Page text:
Officials from the Los Angeles Superior Court announced Monday that media will be allowed into the courtroom next month during the sentencing of James Dorsey, a reversal of the bench’s previous standing order.
In a statement released Monday, officials said Judge Cynthia Ulfig reversed her previous order barring members of the media from the courtroom after the action had been specifically requested by defense counsel.
The transcript of that conversation was sealed and unpublished in the court record, but remained in effect for all subsequent court appearances by Dorsey, including last week’s procedural hearing where he entered a no-contest plea to having broken into his estranged wife’s Saugus home April 15 and stabbed her to death while their children slept in their rooms.
In total, Dorsey, 42, pleaded no contest — what is essentially treated as a guilty plea — to the following: murder, attempted kidnapping, residential burglary, evading police and resisting a law enforcement officer.
Prosecutors say he fatally stabbed Michelle Dorsey, 39, at the Fir Court residence in the early morning before then stealing her Chevy Malibu from in front of the home and fleeing the scene.
At 5:10 a.m. Michelle Dorsey made the call to 911, saying that she had been attacked in her home and required medical attention. She would go on to make what investigators call a “dying declaration,” naming her husband as her attacker, before she died at the hospital later that morning.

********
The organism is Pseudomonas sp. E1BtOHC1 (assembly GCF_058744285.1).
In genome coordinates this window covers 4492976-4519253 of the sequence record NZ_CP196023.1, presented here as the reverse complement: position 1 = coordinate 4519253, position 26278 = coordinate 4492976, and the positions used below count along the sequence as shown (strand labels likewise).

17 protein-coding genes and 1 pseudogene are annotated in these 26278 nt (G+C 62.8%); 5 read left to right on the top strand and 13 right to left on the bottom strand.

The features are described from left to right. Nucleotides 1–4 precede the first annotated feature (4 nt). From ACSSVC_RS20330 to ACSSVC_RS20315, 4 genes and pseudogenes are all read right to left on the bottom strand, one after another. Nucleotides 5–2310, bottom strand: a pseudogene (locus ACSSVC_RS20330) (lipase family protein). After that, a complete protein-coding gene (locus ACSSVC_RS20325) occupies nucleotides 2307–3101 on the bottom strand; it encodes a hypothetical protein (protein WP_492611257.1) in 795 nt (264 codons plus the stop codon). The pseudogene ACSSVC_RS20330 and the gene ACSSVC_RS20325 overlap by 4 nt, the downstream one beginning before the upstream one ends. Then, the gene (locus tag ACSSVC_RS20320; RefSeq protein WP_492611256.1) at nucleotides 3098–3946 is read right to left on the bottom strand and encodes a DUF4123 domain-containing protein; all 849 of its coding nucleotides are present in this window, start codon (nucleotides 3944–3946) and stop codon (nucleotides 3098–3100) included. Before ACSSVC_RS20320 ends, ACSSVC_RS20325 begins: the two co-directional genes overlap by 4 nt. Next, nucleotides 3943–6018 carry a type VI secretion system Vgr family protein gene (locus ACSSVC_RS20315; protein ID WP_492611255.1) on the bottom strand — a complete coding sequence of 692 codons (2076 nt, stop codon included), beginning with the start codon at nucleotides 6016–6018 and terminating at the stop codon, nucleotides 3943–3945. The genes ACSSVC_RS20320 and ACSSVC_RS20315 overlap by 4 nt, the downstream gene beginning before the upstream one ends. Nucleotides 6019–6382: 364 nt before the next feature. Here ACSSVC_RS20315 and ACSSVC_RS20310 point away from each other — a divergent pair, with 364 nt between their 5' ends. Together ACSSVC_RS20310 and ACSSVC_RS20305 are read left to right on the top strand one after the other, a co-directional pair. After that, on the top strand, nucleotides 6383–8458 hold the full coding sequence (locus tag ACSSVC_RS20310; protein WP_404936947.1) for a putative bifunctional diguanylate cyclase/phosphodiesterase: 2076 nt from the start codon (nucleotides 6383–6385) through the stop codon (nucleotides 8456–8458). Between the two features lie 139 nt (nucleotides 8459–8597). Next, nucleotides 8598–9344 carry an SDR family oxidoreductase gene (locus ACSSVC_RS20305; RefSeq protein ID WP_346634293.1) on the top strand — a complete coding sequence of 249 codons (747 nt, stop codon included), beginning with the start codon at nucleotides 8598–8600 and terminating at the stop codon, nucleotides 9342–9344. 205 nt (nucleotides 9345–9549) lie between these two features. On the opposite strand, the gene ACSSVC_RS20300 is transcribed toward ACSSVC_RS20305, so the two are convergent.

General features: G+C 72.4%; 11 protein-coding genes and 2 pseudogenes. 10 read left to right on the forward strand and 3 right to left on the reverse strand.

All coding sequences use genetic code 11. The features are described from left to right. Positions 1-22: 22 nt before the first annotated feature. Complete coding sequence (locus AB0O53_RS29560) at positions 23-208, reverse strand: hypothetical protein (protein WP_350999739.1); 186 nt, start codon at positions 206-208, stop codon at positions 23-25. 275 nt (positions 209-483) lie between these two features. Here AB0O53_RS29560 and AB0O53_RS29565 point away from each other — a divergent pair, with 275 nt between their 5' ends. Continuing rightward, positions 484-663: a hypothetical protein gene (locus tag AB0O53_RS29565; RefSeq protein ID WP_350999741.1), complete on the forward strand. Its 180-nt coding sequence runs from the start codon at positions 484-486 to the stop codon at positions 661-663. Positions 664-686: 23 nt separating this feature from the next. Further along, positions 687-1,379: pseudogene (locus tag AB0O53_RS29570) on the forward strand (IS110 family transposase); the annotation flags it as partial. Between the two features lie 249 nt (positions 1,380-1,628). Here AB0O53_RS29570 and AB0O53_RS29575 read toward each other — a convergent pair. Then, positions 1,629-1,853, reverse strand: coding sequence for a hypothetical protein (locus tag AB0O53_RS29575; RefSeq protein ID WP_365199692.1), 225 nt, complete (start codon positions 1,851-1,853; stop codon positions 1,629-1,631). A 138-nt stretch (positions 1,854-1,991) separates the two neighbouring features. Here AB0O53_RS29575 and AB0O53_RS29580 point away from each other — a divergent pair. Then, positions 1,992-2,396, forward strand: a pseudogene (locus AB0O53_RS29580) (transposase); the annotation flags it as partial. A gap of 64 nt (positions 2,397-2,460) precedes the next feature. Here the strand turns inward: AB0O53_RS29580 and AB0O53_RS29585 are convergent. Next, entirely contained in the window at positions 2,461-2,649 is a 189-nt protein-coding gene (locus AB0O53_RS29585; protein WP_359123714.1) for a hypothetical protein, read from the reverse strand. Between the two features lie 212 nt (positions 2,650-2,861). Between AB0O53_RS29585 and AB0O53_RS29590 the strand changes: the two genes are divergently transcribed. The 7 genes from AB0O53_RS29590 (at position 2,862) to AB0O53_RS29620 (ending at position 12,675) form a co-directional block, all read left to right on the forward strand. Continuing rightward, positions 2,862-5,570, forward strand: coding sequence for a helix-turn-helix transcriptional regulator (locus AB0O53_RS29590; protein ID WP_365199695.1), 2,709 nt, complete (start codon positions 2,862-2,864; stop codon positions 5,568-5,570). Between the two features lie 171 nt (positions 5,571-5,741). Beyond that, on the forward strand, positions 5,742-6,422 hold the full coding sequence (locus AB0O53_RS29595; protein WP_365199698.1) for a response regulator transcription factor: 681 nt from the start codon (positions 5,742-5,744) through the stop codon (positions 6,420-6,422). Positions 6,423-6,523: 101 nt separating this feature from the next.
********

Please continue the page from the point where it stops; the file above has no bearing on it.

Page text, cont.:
Dorsey was taken into custody at 10 p.m. that same day, after leading law enforcement on a countywide manhunt and ultimately crashing the Malibu into an embankment on a remote road in Quartz Hill, near the Kern County line.
The trial, despite its relatively quick speed, has been brought to the center of the conversation surrounding both local domestic abuse as well as county politics.
In previous articles published by The Signal, law enforcement officials and family members openly criticized the charges levied against the accused murderer. Their criticism has stemmed from the lack of sentencing enhancements — a way in which prosecutors request additional sentencing years from judges should there be extenuating circumstances in a particular case — added to the five charges to which Dorsey eventually pleaded no contest.